Assay as sensitive for elk chronic wasting disease as two bioassay models, more sensitive than rapid test
WEDNESDAY, April 13, 2016 (HealthDay News) — A timed in vitro prion protein (PrP) conversion protocol is sensitive for detecting elk chronic wasting disease (CWD) in brain tissues, according to research published online April 8 in the Journal of Molecular Diagnostics.
As a novel technique for identification of prion disease, John G. Gray, from the Canadian Food Inspection Agency in Lethbridge, and colleagues present a timed in vitro PrP conversion protocol with accurate, well-defined analytical criteria based on probability density and mass functions of transmissible spongiform encephalopathy (TSE)+ and TSE− associated thioflavin T signal times. The method was used in elk CWD in brain tissues.
The researchers found that the sensitivity of the protocol and analytical criteria were similar to those of two bioassay models, and more than 1.2 log10 more sensitive than the most sensitive rapid test for TSE. Timing in vitro PrP conversion could be used to titrate TSE infectivity.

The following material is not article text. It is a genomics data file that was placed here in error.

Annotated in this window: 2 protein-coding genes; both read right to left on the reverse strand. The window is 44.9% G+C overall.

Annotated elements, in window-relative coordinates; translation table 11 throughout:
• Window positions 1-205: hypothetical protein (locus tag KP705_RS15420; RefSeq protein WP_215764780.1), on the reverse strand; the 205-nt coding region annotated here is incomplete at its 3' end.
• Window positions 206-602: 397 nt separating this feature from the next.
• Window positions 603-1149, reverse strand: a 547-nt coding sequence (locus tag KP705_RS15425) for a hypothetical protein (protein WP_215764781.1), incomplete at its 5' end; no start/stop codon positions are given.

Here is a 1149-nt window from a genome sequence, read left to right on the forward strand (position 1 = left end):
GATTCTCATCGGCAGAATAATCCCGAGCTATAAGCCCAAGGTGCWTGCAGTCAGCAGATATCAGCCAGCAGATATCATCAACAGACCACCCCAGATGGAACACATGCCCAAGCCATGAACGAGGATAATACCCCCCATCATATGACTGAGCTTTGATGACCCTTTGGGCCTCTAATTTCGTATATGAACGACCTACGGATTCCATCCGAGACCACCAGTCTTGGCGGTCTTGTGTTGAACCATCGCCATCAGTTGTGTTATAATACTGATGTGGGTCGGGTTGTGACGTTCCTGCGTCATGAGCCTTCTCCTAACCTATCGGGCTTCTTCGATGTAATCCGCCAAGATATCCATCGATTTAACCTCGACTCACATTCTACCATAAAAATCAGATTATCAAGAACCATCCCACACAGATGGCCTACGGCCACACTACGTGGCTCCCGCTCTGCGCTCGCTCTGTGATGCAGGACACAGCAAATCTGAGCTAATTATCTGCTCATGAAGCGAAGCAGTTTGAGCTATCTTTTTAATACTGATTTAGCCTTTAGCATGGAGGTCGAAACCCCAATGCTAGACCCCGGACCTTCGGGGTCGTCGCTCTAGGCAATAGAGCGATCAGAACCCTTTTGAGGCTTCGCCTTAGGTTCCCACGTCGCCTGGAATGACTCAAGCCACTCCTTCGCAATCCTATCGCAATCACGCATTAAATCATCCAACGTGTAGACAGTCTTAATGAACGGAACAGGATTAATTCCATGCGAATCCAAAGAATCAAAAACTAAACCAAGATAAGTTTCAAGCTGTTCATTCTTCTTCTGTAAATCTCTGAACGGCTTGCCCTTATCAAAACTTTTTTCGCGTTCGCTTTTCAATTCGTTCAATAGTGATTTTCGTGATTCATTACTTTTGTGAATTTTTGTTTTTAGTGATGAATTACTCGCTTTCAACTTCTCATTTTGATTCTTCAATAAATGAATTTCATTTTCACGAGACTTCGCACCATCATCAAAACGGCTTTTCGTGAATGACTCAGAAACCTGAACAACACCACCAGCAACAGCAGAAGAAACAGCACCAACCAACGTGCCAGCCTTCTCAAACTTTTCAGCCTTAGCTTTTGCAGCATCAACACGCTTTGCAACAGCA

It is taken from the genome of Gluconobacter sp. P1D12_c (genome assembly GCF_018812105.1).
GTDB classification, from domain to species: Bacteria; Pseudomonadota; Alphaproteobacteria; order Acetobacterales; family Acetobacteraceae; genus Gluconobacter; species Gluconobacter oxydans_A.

“Our results further support that timing in vitro PrP conversion is a plausible method to titrate TSE infectivity,” the authors write. “This study embodies the first comprehensive analytical sensitivity comparison between an amyloid seeding assay, bioassay, and multiple TSE rapid tests, thus providing considerable insight into the operating range relation between these TSE detection methods.”
The study was supported by the Alberta Livestock and Meat Agency.
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